As investigations continue into Microsoft’s bid for Activision Blizzard, the inner workings of the game industry surface with new information about platform banning and which company is winning the cloud gaming battle.
According to a combined 133-pages from both Microsoft and Sony regarding arguments for and against the acquisition of Activision Blizzard, Sony is claiming that the success of Game Pass is yet another reason for regulatory bodies to nix the deal.
The tacit admission that Game Pass is out ahead of Sony’s revamped PS Plus offering arrived in its arguments to the UK’s Competition and Markets Authority (CMA) against Microsoft and Activision wherein the company argues that Game Pass adding 4M more subscribers to its previous 25M in under a year is a threat to its current 45.4M PS Plus user base.
Sidestepping Sony’s fuzzy math, the company’s real argument is on display in previous quarters where PS Plus sat with 47.4M users, which highlights a 2M user loss over its Q2 FY22 reporting. It isn’t that Microsoft is raging ahead of PS Plus, but with only two other major competitors in the market, it’s easy to draw a line from Game Pass’ user growth to Sony’s recent losses. Another nuance in Sony’s reporting is that the company doesn’t break out the number of subscribers to its various tiers within PS Plus.
While Game Pass is an upfront subscription service and represents a 1:1 for paid monthly user numbers, Sony’s PS Plus includes an Essential, Extra and Premium tier. Within context, it now makes sense why Sony’s mixed 45.4M user base may not be as competitive as Microsoft direct pay 29M Game Pass crowd.
Microsoft’s response to the notion that Game Pass is a threat to Sony’s gaming position could be summed up as, “We’re seeing success in day and date releases, you should do that too.”
Further, even if Microsoft succeeds in growing Game Pass with the addition of Call of Duty, the CMA also would have to satisfy itself that Sony could not respond through investments or improvements in its service. It is clear that Sony has a range of options to maintain or improve the competitive position of PlayStation Plus. “At a minimum, Sony could include additional first- and third-party releases in PlayStation Plus on the ‘day and date’ release. Sony’s first-party exclusives not currently included in PlayStation Plus include prominent titles such as The Last of Us, God of War, Spiderman and the Final Fantasy VII Remake. The inclusion of such titles would be beneficial for gamers.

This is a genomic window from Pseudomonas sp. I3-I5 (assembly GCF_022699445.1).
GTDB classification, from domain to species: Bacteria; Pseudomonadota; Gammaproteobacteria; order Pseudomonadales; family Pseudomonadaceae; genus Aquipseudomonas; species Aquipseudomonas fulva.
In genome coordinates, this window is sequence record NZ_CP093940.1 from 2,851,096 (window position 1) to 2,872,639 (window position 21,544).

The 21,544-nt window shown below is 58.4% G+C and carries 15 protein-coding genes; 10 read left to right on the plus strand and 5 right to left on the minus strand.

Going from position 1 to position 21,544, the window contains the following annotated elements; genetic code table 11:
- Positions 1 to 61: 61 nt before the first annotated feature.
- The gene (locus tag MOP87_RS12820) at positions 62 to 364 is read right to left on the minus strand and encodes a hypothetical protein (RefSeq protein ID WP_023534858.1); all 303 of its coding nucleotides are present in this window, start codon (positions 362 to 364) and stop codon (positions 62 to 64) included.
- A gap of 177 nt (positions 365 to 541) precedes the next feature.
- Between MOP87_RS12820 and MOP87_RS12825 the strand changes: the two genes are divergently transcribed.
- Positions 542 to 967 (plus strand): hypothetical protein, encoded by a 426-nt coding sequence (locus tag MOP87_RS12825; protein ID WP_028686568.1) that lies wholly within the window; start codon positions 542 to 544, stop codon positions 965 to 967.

Unfortunately for Sony, first-party exclusives make the company a ton of money. Sony’s recent God of War: Ragnarök shipped 5.1M copies in the five days, but if Sony followed Microsoft’s suggestion it would be jeopardizing a potential $350M in sales by putting the title on its PS Plus on day one.
During an investors meeting, president and CEO of Sony Interactive Entertainment used a myriad of euphuisms to justify why following Microsoft’s Game Pass model would be a disadvantage to the company’s bottom line.
We are in a virtuous cycle where success has allowed investment, which has generated more success, which is allowing us to invest more and will hopefully generate yet more success. “That virtuous cycle, we feel that if we were to move to a different model, which involved putting our AAA games into a subscription service on day one, we feel that there is significant risk that the virtuous cycle that we’ve established so successfully would be compromised and potentially broken.
From the looks of it, Sony was, and arguably remains, in the position to squelch Microsoft’s Game Pass trajectory if it could detach itself from the customary front load of cash from console exclusive titles.
However, that isn’t the only issue Sony has with Microsoft’s Game Pass or Xbox as more documents in its fight to sideline the Microsoft Activision deal reveal that it may have attempted to put PS Plus on its rival’s console.
While Sony does not point to a specific date, time, representative statement or platform policy that can back up the claim that PS Plus isn’t allowed on the Xbox, the company has stated that Microsoft blocked PS Plus from appearing on Xbox. Presumably, Sony is using the claim of PS Plus being blocked from Xbox as a counter argument to Microsoft’s claims that it has tried to bring Game Pass to PlayStation with no success.
As of now both claims from Microsoft and Sony appear to be rhetorical jockeying for favor with the CMA with only the anecdotal evidence that neither are currently represented on each other’s platforms as further fodder for their own arguments for and against the Activision deal.